"For six weeks, I practised on those stilts every day to get as natural with them as I possibly could. My first test of going up the ramp in the rain on the tech, I fell over for the first time...I immediately thought, 'I have to get up and come straight back up the ramp again'. Because there was a seed of fear born then and I had to squash that there and then..."
As performances begin on stage, Steve takes us through the highs (and quite literal) lows of Tech Week.
Time: 4 minutes 33 seconds
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Transcript of Podcast
Rona Kelly: We have literally just finished the matinee performance of Much Ado About Nothing…
Steve John Shepherd: We have! Literally, I’ve just come off! That’s why I’m sweating all over your lovely microphone.
RK: And we are joined by Steve who is playing Don Pedro in the production.
SS: Yes, hello!
RK: And we haven’t caught up in a little bit. So, why don’t you take us through how Tech Week and everything went?
SS: Right, okay...well that seems like a distant memory now of course! But it was good, it was good. Normally tech weeks can be really fraught. But Matthew [Dunster, Director] was really cool about it, and really he kind of eased us into it, eased us into previews. He steered the ship very effectively I think, because people get really tired, the days are really long. You know, 10 till 10 every day, they are a bugger. People can get quite tired and slightly worried about things, and you’ve got previews coming up and press night coming up. Matthew was really good in that regard.
It’s also a very good time for an actor, that’s the first time you are really in the space with the set. You’ve never seen it before (you’ve seen the model box, five weeks ago). But to actually see it all and then just to see the actual space, and the space you take up in that space, particularly here at the Globe. It is such an extraordinary thing, because it’s got this huge hole in the roof, sonically you have to really change the way you work your body. You really can’t be small vocally, because no one will hear you. And when there are people in, it’s like a huge sponge and of course you’ve got that, coupled with the hole in the ceiling. It’s a graft actually, a real graft, but not a horrible one it’s really enjoyable. You feel like you have really done a thorough day’s work when you have done a show here. You certainly can’t ring anything in, not that I’m the kind of actor that would do that! But I’ve heard there are some!
RK: [Mock gasp.]
SS: It is very challenging and that is the thing: audibility and annunciation. Being able to actually understand. Because the stuff gets lost if you don’t pitch it right out, it just drops, it drops before you. Because we did that when we went and stood in the auditorium or out in the Yard. Out in the Yard is slightly better, because there’s an intimacy with the Yard which is really interesting. It’s a lovely sort of relationship you can build up with them, it’s almost conspiratorial...well it’s not almost, it is! They really respond to you and every house is different. So it is very exciting.
RK: Yes. And I guess in Tech Week as well, you were really not just getting a feel for the space in terms of speech and vocally, but also you guys are on stilts and you're getting in there for the first time, getting used actually to walking in and out of the Yard. How have you found that?
SS: For six weeks I practised on those stilts every day to get as natural with them as I possibly could. And my first test of going up the ramp in the rain on the tech, I fell over for the first time and fell from that height onto my knees. And I thought I had broken my knees. I thought, 'That’s it, I’m buggered. That’s it, I’m out now. They’ll have to recast'. And miraculously, I have no idea [how I didn't]. And Glynn [Macdonald] the technique lady and the physio have no idea how I didn’t break my patellas, because I just fell flat on my knees because that’s the only way you can fall. So I did that and then I just immediately thought, 'I have to get up and go back downstairs and come straight back up the ramp again'. Because there was a seed of fear born then which I hadn’t had, and I had to squash that there and then. Because if you are going to be doing it every night, with people, you can’t have that fear. And because I'm the first one through the door, I’m the first one up the ramp, so I really had to correct that as quickly as possible. So I went up and did it again, and luckily the second time I didn’t stack it. But yes, that wasn’t great. But also, when it is absolutely tipping it down, we have a sort of call when the house opens. If it is still raining, we will just come in on foot.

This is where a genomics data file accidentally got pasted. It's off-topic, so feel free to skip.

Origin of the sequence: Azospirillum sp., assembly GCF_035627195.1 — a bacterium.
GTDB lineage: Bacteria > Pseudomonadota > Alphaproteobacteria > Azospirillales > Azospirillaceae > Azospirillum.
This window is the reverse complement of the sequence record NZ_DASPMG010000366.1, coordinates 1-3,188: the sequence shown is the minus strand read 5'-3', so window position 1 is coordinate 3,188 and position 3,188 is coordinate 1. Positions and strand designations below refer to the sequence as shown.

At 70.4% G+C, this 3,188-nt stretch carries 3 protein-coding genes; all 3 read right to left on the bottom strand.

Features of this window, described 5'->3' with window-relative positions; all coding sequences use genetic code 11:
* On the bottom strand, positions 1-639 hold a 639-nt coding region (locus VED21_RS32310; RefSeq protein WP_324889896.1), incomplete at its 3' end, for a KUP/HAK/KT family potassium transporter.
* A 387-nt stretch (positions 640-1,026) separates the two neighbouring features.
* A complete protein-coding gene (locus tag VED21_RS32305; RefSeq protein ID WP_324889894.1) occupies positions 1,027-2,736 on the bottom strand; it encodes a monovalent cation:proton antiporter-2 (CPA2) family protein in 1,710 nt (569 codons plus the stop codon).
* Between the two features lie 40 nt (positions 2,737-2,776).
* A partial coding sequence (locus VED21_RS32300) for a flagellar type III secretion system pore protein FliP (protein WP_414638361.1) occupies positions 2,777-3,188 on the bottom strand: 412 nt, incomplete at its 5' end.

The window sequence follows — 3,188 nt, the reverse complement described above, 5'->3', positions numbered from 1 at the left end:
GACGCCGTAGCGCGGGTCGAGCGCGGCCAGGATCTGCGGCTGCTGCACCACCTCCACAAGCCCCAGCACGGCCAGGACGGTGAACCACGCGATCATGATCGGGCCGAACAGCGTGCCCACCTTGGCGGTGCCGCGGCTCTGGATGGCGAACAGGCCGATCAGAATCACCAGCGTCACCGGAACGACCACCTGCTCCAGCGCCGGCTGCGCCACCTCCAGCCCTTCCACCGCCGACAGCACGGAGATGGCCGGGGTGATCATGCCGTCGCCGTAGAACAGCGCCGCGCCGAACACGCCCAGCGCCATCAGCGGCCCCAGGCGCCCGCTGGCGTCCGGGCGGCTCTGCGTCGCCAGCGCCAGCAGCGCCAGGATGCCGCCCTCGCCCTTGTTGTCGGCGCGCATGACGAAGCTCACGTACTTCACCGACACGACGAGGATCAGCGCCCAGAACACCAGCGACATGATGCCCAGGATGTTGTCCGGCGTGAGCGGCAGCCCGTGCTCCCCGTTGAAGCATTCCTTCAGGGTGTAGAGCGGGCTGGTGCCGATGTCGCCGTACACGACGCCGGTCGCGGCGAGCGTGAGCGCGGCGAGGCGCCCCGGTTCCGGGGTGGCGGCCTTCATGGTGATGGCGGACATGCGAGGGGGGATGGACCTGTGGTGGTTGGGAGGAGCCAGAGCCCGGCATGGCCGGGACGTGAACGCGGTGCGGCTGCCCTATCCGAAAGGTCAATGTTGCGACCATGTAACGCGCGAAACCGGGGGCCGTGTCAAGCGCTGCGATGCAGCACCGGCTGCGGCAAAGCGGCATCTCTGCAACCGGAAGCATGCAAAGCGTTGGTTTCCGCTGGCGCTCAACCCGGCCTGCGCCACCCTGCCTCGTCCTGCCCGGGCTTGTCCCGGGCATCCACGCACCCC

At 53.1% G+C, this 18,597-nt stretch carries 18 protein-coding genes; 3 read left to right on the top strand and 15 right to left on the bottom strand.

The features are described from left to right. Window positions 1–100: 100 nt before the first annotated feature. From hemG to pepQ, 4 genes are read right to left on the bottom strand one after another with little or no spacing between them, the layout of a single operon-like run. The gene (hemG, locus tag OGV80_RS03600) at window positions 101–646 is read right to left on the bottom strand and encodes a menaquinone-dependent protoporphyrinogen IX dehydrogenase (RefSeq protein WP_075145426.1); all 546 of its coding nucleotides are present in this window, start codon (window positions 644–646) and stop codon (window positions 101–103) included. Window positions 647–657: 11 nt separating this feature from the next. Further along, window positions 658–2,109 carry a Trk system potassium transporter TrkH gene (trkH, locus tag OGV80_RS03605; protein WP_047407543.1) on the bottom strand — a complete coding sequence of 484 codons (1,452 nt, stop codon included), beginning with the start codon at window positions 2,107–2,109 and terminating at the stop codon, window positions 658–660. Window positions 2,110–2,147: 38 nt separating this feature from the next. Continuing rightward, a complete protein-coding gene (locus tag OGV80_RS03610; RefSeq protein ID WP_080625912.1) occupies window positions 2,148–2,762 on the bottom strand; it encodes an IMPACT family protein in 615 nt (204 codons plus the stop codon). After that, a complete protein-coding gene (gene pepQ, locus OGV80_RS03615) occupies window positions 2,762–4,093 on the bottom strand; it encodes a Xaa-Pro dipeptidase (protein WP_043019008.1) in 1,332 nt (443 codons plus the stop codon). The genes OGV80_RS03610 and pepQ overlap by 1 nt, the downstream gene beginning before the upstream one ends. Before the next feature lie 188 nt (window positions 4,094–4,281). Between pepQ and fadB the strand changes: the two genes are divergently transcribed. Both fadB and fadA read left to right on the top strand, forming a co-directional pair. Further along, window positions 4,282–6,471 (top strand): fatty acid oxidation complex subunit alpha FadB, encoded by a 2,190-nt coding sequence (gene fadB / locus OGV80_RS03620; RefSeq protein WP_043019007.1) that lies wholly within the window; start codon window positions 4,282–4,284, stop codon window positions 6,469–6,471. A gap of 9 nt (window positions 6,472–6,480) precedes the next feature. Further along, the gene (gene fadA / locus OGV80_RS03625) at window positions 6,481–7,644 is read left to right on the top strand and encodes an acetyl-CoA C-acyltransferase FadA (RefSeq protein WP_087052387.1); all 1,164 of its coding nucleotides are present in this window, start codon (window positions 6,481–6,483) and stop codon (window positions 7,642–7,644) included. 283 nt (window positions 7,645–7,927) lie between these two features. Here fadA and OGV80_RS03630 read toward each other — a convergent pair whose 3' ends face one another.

RK: Oh, is there?
SS: There is, yes. Because it’s just too treacherous. Even walking up there in boots, you could slip. But with the stilts and then doing the turn onto the stage off the stilts, as I found out to my cost, you can really sort of fall over. And you’ve got nowhere to go, because you’ve got a horse’s head in front of you. You can’t put your hands out, so you just have to take the weight on your legs
RK: Jeez. So for those people who haven’t seen it yet, this is the opening to the play. You guys come in on your horses which you hold out in front of you, and the stilts are kind of like as if you are on actually on horseback. It’s like something out of Avenue Q where you look at the horses head you don’t look at…you imagine the horse there with you.
SS: Yes that’s right, that’s great. I’m quite fond of my horse, you know? I mean, I kind of know him. It’s almost like he’s moving independently of me...that sounds really sort of poncey, but I don’t mean it like that!
RK: Have you named him yet, that’s the [question]?
SS: Well I had to name him on the first day.
RK: Did you?
SS: That’s what the Fight Directors told me, so I named him Pancho obviously (after Pancho Villa).
Thanks to Gemma for the transcription of this interview.